Colin Kaepernick still wants to play. Does he really stand a chance?

The time since Colin Kaepernick last played in the NFL has encompassed an American presidency, the entire career of Patrick Mahomes and even the retirement and non-retirement of Tom Brady.

But in recent days, the activist quarterback has launched a reinvigorated, albeit unlikely, campaign: More than five years after his last game, he’s still training and fishing for another shot in the sport that got him. avoid.

After posting a video to social media of a pitching session, Kaepernick has spent the past week barnstorming across the country practicing with NFL players. He pitched with Seattle Seahawks wide receiver Tyler Lockett in Arizona on March 14 before conducting practices in Houston on March 15, Dallas the next day and Atlanta on March 18.

The people who participated in the trainings praise his physical form and his abilities. NFL teams are frantically looking for quarterbacks. The question: Will any team try the 34-year-old quarterback?

This is a question that binds the leaders of the NFL. “Does this guy deserve a second chance? I think he does, somewhere,” said Seattle Seahawks coach Pete Carroll, whose team just traded Russell Wilson and needs a quarterback. “I don’t know if it’s here. I do not know where it is. I don’t know if it’s even in football.

People who have seen Kaepernick practice over the past week have a more optimistic view.

“He could play for any of those 32 teams. He looked great,” says Rischad Whitfield, a coach who oversaw one of his sessions last week that included several current NFL receivers. ? You would think he was just done playing football during the NFL regular season.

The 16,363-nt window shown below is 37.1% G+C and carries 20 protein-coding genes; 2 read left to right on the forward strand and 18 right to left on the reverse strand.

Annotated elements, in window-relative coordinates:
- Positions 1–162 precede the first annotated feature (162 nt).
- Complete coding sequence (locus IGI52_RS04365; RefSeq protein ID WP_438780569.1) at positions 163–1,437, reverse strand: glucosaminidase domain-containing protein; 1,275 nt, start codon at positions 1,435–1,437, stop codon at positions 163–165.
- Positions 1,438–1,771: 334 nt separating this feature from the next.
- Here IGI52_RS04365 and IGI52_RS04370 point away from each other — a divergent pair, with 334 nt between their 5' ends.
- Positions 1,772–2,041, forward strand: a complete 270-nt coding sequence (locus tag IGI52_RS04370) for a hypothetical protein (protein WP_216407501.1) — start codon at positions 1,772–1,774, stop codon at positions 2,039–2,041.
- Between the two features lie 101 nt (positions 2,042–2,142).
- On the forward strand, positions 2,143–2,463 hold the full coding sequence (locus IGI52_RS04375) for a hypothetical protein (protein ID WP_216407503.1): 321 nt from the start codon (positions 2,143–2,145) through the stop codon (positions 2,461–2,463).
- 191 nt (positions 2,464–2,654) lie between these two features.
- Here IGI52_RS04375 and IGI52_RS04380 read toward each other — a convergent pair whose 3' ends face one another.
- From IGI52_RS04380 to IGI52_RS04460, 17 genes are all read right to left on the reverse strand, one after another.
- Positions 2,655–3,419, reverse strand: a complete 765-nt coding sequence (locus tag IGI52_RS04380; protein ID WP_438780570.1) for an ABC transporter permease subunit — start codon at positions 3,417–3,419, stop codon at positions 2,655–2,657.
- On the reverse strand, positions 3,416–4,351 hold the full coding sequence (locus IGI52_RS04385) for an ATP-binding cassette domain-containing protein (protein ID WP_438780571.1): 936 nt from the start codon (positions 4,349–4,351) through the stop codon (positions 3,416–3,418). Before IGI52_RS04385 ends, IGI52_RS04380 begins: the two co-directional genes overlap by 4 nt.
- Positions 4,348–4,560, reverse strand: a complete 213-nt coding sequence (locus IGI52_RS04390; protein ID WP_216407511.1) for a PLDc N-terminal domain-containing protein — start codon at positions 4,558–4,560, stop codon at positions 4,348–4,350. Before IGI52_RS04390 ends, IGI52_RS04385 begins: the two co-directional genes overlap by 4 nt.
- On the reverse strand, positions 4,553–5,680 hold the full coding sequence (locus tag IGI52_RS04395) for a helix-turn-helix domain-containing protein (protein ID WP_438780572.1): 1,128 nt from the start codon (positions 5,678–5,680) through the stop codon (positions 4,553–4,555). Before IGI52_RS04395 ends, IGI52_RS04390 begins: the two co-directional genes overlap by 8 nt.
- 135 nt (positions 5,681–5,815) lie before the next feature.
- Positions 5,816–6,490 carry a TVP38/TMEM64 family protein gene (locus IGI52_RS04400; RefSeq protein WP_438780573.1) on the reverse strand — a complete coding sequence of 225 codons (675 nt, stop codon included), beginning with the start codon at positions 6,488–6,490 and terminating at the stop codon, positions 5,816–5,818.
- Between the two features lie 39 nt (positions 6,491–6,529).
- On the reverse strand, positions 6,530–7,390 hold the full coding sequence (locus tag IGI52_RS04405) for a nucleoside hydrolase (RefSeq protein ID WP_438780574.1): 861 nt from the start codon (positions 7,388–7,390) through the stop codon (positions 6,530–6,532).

A comeback is reasonably a longshot. During Kaepernick’s final season with the San Francisco 49ers, in 2016, he launched protests during the national anthem to draw attention to racial injustices such as police brutality. The ramifications of this move have played out for years, for both the NFL and the quarterback.

Kaepernick has not since signed and filed a since-settled grievance, against the league and all 32 teams, which alleged he was effectively blackballed because of his outspoken political views. Meanwhile, as some players continued to protest throughout the sport, then-President Donald Trump repeatedly attacked the protests as unpatriotic while attacking the NFL for allowing them to continue.

The beards have drawn the nation’s most popular sport into a direct feud with the sitting president while dividing fans over the politically polarizing issue. At times, players knelt en masse in direct rebuke of Trump’s comment and the league instituted — and quickly aborted — a policy change that would require players to stand or stay in locker rooms for the anthem.

Yet the NFL in 2022 exists in a different landscape than years past. Trump is no longer president. And the league has also veered left on social issues. In a stunning video from 2020, as protests against police brutality swept the country following the murder of George Floyd, commissioner Roger Goodell said the league was wrong for not listening to players earlier on these topics and encouraged peaceful protests. “End Racism” has been emblazoned on the back end zones of NFL stadiums for the past two years.

Also of note: Former Miami Dolphins coach Brian Flores, who recently sued the NFL and three teams over allegations of racial discrimination in the league’s hiring practices, nevertheless got a job as an assistant at the Pittsburgh Steelers after filing his lawsuit.

In this context, Kaepernick announced his renewed willingness to sign. He wrote on Twitter that he had been working for five years in case an opportunity presented itself. But he added that he had missed pitching to “professional runners”.

“Let’s do it, brother!” Lockett tweeted 10 minutes later. “Me and my brother will come running for you.”